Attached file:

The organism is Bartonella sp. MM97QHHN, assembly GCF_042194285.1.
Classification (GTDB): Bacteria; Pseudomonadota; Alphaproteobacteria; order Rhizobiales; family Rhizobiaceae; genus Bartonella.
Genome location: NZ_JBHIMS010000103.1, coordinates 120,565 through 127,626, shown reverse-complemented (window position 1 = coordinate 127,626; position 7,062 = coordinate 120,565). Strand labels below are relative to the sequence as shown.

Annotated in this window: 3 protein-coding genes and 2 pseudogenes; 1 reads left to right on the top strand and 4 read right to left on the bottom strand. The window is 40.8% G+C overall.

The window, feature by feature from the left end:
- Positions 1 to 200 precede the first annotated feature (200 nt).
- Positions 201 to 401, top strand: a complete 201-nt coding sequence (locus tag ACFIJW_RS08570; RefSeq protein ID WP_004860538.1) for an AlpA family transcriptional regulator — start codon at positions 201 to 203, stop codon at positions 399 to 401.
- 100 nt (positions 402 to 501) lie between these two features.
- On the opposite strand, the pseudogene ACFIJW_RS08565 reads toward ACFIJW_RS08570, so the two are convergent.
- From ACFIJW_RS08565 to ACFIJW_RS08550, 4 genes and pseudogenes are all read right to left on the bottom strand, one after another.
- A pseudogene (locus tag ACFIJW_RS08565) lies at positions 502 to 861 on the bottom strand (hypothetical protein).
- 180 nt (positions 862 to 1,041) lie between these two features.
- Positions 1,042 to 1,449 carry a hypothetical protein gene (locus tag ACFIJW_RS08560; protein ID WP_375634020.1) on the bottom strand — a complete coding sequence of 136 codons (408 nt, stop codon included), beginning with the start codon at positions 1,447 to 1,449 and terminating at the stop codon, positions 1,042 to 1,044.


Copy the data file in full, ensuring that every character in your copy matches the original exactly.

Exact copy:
The organism is Bartonella sp. MM97QHHN, assembly GCF_042194285.1.
Classification (GTDB): Bacteria; Pseudomonadota; Alphaproteobacteria; order Rhizobiales; family Rhizobiaceae; genus Bartonella.
Genome location: NZ_JBHIMS010000103.1, coordinates 120,565 through 127,626, shown reverse-complemented (window position 1 = coordinate 127,626; position 7,062 = coordinate 120,565). Strand labels below are relative to the sequence as shown.

Annotated in this window: 3 protein-coding genes and 2 pseudogenes; 1 reads left to right on the top strand and 4 read right to left on the bottom strand. The window is 40.8% G+C overall.

The window, feature by feature from the left end:
- Positions 1 to 200 precede the first annotated feature (200 nt).
- Positions 201 to 401, top strand: a complete 201-nt coding sequence (locus tag ACFIJW_RS08570; RefSeq protein ID WP_004860538.1) for an AlpA family transcriptional regulator — start codon at positions 201 to 203, stop codon at positions 399 to 401.
- 100 nt (positions 402 to 501) lie between these two features.
- On the opposite strand, the pseudogene ACFIJW_RS08565 reads toward ACFIJW_RS08570, so the two are convergent.
- From ACFIJW_RS08565 to ACFIJW_RS08550, 4 genes and pseudogenes are all read right to left on the bottom strand, one after another.
- A pseudogene (locus tag ACFIJW_RS08565) lies at positions 502 to 861 on the bottom strand (hypothetical protein).
- 180 nt (positions 862 to 1,041) lie between these two features.
- Positions 1,042 to 1,449 carry a hypothetical protein gene (locus tag ACFIJW_RS08560; protein ID WP_375634020.1) on the bottom strand — a complete coding sequence of 136 codons (408 nt, stop codon included), beginning with the start codon at positions 1,447 to 1,449 and terminating at the stop codon, positions 1,042 to 1,044.